We break our exhausted silence for this public service announcement:
When you see clean, coiffed national "news" anchors contorting their makeup-heavy faces into expressions of horror and disgust at all "those looters" in areas ravaged by Hurricane Katrina, pause a moment before you let them get your gut all churned up into self-righteous anger at those bad bad looters.
Pause and think about it for a split second.
From Boing Boing:
The poorest 20% (you can argue with the number -- 10%? 18%? no one knows) of the city was left behind to drown. This was the plan. Forget the sanctimonious bullshit about the bullheaded people who wouldn't leave. The evacuation plan was strictly laissez-faire. It depended on privately owned vehicles, and on having ready cash to fund an evacuation. The planners knew full well that the poor, who in new orleans are overwhelmingly black, wouldn't be able to get out. The resources -- meaning, the political will -- weren't there to get them out.From Making Light:
White per capita income in Orleans parish, 2000 census: $31,971. Black per capita: $11,332. Median *household* income in B.W. Cooper (Calliope) Housing Projects, 2000: $13,263.
First, I believe it was St. Thomas Aquinas who said that if a man’s family is going hungry, it’s no sin for him to steal a loaf of bread.Really, read all the comments at Making Light, too. I know I keep sending you over there to read what other people have to say, but hey--when smart people have already made the points I was fumbling at inside my brain, why not save some time listening to me stammer and just see what they've said already?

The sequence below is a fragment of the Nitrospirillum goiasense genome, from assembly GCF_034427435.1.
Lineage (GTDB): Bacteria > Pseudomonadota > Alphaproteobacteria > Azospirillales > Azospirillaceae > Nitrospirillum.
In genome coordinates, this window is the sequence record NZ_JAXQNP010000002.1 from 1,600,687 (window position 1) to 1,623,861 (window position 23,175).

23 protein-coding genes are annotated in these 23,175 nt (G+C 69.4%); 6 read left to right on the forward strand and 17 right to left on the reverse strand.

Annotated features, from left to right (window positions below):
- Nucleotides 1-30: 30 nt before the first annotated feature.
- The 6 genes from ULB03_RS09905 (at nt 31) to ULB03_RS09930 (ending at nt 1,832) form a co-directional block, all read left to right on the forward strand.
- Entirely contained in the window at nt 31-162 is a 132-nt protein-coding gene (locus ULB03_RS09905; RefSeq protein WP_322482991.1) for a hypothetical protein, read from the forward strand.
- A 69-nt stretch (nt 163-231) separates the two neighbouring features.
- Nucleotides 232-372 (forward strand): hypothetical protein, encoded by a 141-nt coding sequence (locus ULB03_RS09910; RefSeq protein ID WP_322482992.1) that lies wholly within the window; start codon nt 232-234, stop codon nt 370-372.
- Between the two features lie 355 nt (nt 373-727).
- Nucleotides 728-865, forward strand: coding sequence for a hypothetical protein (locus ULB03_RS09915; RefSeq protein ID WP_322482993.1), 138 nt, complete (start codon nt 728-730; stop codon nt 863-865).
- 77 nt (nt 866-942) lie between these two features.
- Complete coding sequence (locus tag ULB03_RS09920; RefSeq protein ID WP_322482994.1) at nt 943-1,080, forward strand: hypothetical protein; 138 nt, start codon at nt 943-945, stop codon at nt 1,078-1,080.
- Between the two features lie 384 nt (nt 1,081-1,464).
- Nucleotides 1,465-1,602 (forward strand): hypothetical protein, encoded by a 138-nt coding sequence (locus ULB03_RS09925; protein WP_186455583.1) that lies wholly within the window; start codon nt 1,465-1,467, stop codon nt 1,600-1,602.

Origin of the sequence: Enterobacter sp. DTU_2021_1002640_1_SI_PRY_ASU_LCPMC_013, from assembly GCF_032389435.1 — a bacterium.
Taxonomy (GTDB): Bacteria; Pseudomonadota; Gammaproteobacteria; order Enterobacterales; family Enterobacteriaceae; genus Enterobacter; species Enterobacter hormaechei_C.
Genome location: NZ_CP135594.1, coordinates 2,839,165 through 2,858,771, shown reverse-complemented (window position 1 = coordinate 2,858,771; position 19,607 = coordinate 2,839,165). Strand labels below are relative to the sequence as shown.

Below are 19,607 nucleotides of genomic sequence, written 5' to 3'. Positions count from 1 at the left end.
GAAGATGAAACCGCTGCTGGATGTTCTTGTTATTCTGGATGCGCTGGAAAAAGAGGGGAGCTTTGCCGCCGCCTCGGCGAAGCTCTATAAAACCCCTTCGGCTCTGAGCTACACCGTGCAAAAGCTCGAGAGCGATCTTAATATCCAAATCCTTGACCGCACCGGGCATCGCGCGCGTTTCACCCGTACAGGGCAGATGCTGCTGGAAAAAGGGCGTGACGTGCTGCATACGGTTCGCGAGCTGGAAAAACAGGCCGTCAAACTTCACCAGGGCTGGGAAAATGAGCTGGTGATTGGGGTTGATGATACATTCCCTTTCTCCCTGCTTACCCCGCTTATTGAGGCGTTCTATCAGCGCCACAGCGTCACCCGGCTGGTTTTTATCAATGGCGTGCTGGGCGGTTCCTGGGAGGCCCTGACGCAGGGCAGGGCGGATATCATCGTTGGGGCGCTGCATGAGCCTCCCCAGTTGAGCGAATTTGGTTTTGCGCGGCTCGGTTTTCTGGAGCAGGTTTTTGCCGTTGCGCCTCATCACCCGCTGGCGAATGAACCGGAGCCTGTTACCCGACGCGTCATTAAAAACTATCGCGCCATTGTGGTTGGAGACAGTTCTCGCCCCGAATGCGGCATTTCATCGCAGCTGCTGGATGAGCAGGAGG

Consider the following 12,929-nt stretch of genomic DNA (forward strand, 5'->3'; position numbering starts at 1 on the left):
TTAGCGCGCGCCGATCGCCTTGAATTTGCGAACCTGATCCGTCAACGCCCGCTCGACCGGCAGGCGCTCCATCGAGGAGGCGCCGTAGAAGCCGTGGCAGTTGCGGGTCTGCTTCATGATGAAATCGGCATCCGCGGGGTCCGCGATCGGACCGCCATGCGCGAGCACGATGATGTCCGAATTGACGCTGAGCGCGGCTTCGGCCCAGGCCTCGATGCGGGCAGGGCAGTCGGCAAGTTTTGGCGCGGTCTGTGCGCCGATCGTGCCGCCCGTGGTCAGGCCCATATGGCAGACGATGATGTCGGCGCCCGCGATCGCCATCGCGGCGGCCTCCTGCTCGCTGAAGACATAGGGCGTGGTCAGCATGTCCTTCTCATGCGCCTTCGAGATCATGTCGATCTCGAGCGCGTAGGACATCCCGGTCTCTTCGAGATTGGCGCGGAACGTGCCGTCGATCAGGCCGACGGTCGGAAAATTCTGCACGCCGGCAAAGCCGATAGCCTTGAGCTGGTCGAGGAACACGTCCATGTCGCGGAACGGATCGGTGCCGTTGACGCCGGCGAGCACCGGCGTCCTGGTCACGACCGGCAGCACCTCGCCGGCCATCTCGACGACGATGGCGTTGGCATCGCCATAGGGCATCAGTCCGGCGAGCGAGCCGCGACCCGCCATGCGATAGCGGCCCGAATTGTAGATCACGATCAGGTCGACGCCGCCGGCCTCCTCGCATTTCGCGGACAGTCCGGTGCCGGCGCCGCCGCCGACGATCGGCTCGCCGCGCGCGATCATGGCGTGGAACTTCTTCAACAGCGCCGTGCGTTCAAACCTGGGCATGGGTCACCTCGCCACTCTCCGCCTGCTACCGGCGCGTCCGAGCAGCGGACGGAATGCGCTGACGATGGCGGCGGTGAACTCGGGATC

Second, anything salvageable the kid finds in a grocery store is something that won’t have to be cleaned up later. Besides, where’s the store where he can make legitimate purchases?
Third, yes, I absolutely agree that looting has to be suppressed. Some people will loot any time they think they can get away with it. Others will loot if they see those first people getting away with it. It’s a behavior that’s guaranteed to snowball (which is why I still say we were at fault for allowing the large-scale looting of Iraq to get started and perpetuate itself, right after the first wave of the invasion). Civil order is important.
Fourth, I have yet to hear one mention, one murmur of a hurricane evacuation plan, that didn’t consist of “everybody gets in their cars and drives somewhere else.” This, in a city which was guaranteed to sooner or later need evacuating, and which had something on the order of 100,000 citizens who didn’t drive cars.
New Orleans kept its light rail system during that period when other cities were going over to an all-highway system. It has streetcars. It’s a walkable city. That’s a mercy to the poor: you can live a poor but decent life, get to your job, do your shopping, without having to support a car. Until, of course, the day comes when any prudent person would get out of town.
I heard the city officials, before the storm hit, explaining that the Superdome would be a shelter for people with medical problems, people with special needs, who weren’t prepared to evacuate the city. Malarkey. It was, as they knew all along, the first last and only refuge for tens of thousands of New Orleans citizens who had no way to leave the city.
Not all of them are in the Superdome, or the other refugee centers; but no matter where they are, the majority of New Orleans’ beleaguered and flooded-out residents who’ve remained are the city’s poor.
That’s not looting. That’s plain old survival.
**EDITED TO ADD: Somebody else who gets it.